I think the question needs to be asked. Why did AMD feel the need to push both the 3900x and 3950x from HEDT down to desktop in spite of the existence of the 3800x? The 3800x launched $100 lower than the 9900k. Wasn't a $100 hit enough, if the performance was there? If it's about taking back the desktop performance crown, wasn't the 3900x enough? The answer to these questions, in my opinion, is simple: the fast cores of the /8700k/9900k. The only way the new chips were going to look good against the competition was to raise the cores in each category and showcase multithreaded dominance, and this was exactly what happened.
 
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amrnuke

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Apr 24, 2019
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The difference here is that, the 3900x and the 3950x lose in far more single/lightly threaded scenarios, and not only to the 10900k, but even 6 core and 8 core Intel chips! In other words, your specific workload must be throughput-oriented, and run better on AMD to justify getting the HEDT R9 chips. That's called niche.

Are you still talking about the 10900k v 3900x v 3950x?

Your specific workload must be throughput-oriented and run better on 10 cores to justify buying the 10900K over a 10700K, right? But that's not the case with the vast majority of desktop user workloads when you're trying to label the 10900K as a value proposition, or a price to performance proposition. Hence, the 10900K is a poor value proposition for most desktop users because they'll rarely need 10 cores/20 threads over 8 cores/16 threads (or even really 6 cores/12 threads). The 10900K, just like the 3900X and 3950X, is for niche cases. Again, it's a bad value proposition, just like the 3900X and 3950X, for most users.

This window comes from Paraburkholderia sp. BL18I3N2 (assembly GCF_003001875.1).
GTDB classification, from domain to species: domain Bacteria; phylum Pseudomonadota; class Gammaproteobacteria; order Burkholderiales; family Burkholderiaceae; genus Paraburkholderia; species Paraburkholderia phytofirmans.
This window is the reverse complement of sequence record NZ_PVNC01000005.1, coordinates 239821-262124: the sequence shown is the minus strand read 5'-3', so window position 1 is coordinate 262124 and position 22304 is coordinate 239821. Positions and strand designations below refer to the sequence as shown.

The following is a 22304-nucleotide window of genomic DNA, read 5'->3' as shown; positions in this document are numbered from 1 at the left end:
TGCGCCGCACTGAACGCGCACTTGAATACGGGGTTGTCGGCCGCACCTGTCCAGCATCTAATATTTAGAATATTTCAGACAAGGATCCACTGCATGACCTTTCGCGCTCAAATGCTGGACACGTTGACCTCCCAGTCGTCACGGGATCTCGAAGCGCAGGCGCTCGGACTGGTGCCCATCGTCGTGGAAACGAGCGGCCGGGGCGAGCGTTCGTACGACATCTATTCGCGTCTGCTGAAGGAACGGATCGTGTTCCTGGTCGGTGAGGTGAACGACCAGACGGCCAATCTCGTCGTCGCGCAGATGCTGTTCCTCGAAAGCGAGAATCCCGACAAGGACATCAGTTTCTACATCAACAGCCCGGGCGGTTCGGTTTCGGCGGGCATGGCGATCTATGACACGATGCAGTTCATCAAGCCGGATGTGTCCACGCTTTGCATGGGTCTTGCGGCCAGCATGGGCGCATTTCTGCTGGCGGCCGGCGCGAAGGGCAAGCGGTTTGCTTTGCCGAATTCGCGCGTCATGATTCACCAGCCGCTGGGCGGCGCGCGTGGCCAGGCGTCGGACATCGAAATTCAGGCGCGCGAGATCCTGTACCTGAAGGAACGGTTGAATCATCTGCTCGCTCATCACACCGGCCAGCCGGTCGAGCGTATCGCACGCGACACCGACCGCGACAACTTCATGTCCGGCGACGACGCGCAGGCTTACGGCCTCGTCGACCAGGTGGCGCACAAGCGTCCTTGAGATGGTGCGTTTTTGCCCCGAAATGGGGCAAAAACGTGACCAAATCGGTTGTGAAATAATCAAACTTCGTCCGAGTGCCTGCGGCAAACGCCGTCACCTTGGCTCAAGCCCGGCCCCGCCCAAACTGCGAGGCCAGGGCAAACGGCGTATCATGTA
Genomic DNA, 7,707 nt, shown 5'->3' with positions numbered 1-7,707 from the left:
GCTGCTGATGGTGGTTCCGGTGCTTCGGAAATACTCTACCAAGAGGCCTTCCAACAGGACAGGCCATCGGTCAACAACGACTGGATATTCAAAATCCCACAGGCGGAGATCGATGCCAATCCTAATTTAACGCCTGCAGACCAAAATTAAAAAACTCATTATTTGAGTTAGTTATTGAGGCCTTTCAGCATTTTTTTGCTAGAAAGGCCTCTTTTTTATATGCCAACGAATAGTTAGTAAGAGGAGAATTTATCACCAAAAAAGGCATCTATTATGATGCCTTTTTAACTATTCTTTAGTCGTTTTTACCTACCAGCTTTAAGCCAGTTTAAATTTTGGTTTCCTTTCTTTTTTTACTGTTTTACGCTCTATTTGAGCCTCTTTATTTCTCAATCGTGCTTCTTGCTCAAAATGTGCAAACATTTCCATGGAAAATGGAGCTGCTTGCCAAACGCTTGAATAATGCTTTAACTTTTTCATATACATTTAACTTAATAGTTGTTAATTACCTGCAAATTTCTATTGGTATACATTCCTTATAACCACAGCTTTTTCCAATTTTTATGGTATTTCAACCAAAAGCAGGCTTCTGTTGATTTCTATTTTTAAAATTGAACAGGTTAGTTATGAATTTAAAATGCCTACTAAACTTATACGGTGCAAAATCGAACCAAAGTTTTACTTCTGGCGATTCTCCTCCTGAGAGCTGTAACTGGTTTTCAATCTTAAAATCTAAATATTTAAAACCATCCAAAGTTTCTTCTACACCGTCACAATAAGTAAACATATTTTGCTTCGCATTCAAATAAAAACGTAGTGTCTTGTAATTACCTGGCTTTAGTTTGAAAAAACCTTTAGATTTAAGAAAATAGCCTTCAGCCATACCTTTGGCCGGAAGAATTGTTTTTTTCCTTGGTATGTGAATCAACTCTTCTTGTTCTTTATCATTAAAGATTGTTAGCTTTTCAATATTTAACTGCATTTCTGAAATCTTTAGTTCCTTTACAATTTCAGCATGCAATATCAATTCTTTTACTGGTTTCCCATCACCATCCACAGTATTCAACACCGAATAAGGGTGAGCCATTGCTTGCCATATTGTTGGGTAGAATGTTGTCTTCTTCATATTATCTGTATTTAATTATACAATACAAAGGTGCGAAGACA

With respect to overall single-lightly threaded scenarios, if you take Puget Systems' test suite (largely lightly-threaded as it is based on Adobe's suite (and I'll even remove CB20 MT from that result and replace it with AnandTech's ST CB20 score) and add in Anandtech benchmarks that are lightly threaded, like y-cruncher ST, Dolphin, GIMP, Digicortex, 3DPM ST, x264, GB4 ST, and all the gaming at 720p/768p, you get an average lead by the 10900K of 9.89% over the 3950X.

In the multithreaded tests like POV-Ray, Blender, Corona, 7-zip combined, y-cruncher MT, 3DPM with AVX, CB20MT, you get the 3950X out on top by 27%.

There are compromises no matter what chip you pick.